“Moguls and Movie Stars”: The Most Influential Woman of Her Time

November 9, 2010

I have never been as fascinated and utterly enthralled with a documentary series about Hollywood as I am with Turner Classic Movies’ 7 part series, “Moguls and Movie Stars: A History of Hollywood.” As brilliant as Episode 1 was last week, episode 2 made me think of the great Al Jolson line from The Jazz Singer: “You ain’t seen nothing yet!”

Today’s blog will cover some of Episode 2 but there’s so much richness in each minute of the episode that it will take at least a couple of days of blogs to do it justice.

Episode 2 picks up where Epsiode 1 ended with the migration of the film business from its east coast roots to California, and ultimately Hollywood.

Again, even as a lover of films and the history of the business, this series constantly shows me how little I really knew about the early days of film and the people who had the honor, the thrill, and the fun of creating the new film business from the ground up.

When they started, the longest films lasted no more than 15 minutes! The new moguls and creators (D.W.Griifith, Cecil B. DeMille and Adolph Zukor primarily) had to actually invent feature length films. In fact, most observers at the time thought that audiences would never sit longer than 45 minutes for a movie.

Episode 2 gives us wonderfully rich stories about the early moguls such as Jesse Lasky, Samuel Goldfish (later Goldwyn), and Carl Laemmle, who founded Universal Studios and also Universal City in 1915, the world’s first community that was totally built around movies. It also introduces us to stars and pioneers such as “America’s first sweetheart” Mary Pickford (pictured at left), Charlie Chaplin, Mack Sennett (the screen’s first comedy impresario), Mabel Normand (the first madcap movie actress star), Tom Mix, John Ford, DeMille, Griffith, and many more.

For me, the most fascinating aspect of the early days of Hollywood was how powerful woman were in its ascendancy. When people talk of the founding of the business, it’s usually about the men, but women were as powerful and, in some cases, even more deeply influential than the men.

The episode focuses on Normand, Pickford, and other bankable stars but the revelations to me were Francis Marion, who wrote over 250 produced screenplays!, and most particularly Lois Weber, pictured at left, who was the first woman to direct a feature film and who also went on to become a powerful and influential film director for over 25 years. I am embarrassed to admit that I had not even heard of Lois Weber until I saw episode 2 and her story just blew me out of my chair.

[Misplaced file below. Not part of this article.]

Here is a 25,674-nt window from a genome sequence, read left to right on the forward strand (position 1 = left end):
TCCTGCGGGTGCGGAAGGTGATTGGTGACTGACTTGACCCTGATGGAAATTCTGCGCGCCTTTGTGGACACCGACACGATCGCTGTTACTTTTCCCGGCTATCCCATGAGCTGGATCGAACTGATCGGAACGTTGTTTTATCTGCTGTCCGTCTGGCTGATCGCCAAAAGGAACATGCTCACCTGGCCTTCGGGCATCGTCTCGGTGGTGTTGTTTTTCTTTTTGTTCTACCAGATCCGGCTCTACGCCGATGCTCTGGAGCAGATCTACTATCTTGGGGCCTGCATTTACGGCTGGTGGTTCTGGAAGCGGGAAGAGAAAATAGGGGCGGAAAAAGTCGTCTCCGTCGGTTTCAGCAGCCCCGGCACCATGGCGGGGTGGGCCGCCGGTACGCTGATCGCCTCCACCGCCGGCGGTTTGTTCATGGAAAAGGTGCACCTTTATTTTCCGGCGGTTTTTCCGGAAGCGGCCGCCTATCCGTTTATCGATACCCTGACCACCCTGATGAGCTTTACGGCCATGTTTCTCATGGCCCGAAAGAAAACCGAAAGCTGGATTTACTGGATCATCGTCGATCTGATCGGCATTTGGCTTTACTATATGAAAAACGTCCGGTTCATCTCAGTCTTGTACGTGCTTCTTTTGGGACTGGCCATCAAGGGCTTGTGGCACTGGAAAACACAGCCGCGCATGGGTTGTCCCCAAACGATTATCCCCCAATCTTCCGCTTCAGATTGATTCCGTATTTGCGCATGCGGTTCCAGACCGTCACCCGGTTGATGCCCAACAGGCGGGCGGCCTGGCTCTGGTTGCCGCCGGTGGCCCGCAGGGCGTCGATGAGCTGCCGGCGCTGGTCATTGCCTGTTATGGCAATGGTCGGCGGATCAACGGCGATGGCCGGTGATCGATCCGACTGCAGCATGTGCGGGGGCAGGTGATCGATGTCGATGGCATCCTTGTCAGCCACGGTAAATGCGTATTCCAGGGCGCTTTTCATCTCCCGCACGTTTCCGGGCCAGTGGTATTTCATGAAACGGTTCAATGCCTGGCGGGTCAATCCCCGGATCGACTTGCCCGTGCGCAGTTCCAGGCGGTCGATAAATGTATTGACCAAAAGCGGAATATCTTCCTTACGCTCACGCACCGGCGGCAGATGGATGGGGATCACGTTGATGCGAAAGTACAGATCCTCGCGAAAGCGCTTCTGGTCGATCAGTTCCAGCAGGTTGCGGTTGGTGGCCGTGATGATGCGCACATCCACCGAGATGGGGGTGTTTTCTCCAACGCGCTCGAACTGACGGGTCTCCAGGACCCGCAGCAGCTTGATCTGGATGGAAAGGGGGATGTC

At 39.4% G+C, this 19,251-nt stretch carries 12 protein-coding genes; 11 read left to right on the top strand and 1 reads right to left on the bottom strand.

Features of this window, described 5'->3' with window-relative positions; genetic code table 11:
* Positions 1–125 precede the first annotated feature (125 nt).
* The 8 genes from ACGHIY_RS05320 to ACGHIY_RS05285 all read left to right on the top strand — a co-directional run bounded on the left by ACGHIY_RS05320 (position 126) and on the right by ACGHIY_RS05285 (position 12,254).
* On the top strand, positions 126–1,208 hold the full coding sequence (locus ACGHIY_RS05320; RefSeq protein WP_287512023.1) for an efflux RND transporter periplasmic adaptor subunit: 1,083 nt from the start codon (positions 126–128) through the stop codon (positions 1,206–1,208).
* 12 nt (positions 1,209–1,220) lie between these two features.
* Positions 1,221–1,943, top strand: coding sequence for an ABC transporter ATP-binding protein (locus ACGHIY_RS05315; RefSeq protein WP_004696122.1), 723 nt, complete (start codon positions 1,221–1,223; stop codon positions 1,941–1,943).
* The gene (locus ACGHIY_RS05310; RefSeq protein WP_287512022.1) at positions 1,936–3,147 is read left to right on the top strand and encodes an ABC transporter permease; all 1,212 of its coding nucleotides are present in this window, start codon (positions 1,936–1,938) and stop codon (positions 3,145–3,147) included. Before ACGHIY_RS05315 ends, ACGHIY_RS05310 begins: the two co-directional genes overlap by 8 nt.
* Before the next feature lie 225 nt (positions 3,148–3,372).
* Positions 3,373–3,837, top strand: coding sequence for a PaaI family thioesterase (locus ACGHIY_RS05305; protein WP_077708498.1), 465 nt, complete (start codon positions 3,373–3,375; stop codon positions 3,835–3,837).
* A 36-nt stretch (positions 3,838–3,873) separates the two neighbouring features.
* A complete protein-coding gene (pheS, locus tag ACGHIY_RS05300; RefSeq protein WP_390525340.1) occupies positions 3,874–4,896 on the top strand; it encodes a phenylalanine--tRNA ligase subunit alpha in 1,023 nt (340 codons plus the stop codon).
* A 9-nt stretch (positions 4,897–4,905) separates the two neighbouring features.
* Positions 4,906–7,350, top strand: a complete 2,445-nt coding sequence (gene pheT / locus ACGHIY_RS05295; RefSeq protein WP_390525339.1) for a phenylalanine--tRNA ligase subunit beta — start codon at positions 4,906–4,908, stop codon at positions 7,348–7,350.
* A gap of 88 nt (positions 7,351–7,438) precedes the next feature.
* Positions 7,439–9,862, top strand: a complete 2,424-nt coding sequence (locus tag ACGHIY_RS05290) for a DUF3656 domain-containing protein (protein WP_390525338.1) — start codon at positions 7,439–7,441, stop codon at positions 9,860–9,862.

Episode 2 only mentions Ms. Weber briefly so I did some research. With many thanks to Wikipedia:

“Lois Weber was the first woman to direct a full-length feature film when she directed The Merchant of Venice in 1914……“Hypocrites was a 1915 film that Weber wrote, directed, produced — and starred in — which addressed social themes and moral lessons considered daring for the time. These films (and themes) included abortion and birth control in Where Are My Children?, capital punishment in The People vs. John Doe, and alcoholism and drug addiction in Hop, the Devil’s Brew (all 1916). Because of their controversial nature, her films were often successful at the box office.[citation needed]

In 1916 she became Universal Studios‘ highest-paid director, and in 1917 she formed her own production company, Lois Weber Productions. Lois Weber was the only woman granted membership in the Motion Picture Directors Association. Film director John Ford worked with Weber as her assistant before making films on his own.[citation needed] One of Weber’s most successful films from this period was The Blot (1921) with Claire Windsor and Louis Calhern, one of five films of Weber’s released through Paramount Pictures.

For her contribution to the motion picture industry, Lois Weber has a star on the Hollywood Walk of Fame at 6518 Hollywood Blvd.”

What an incredible woman and filmmaker!

As those of you who have read Bringing Back The Old Hollywood have learned, Nancy Meyers was an old friend of mine and someone whom I hired and then, regrettably, fired. Nancy went on to become the most successful woman director in the history of film (What Women Want, It’s Complicated, The Holiday).

And now we know that Lois Weber paved the way.

(Much more tomorrow about  “Moguls and Movie Stars”.)

Leave a Comment

Previous post:

Next post: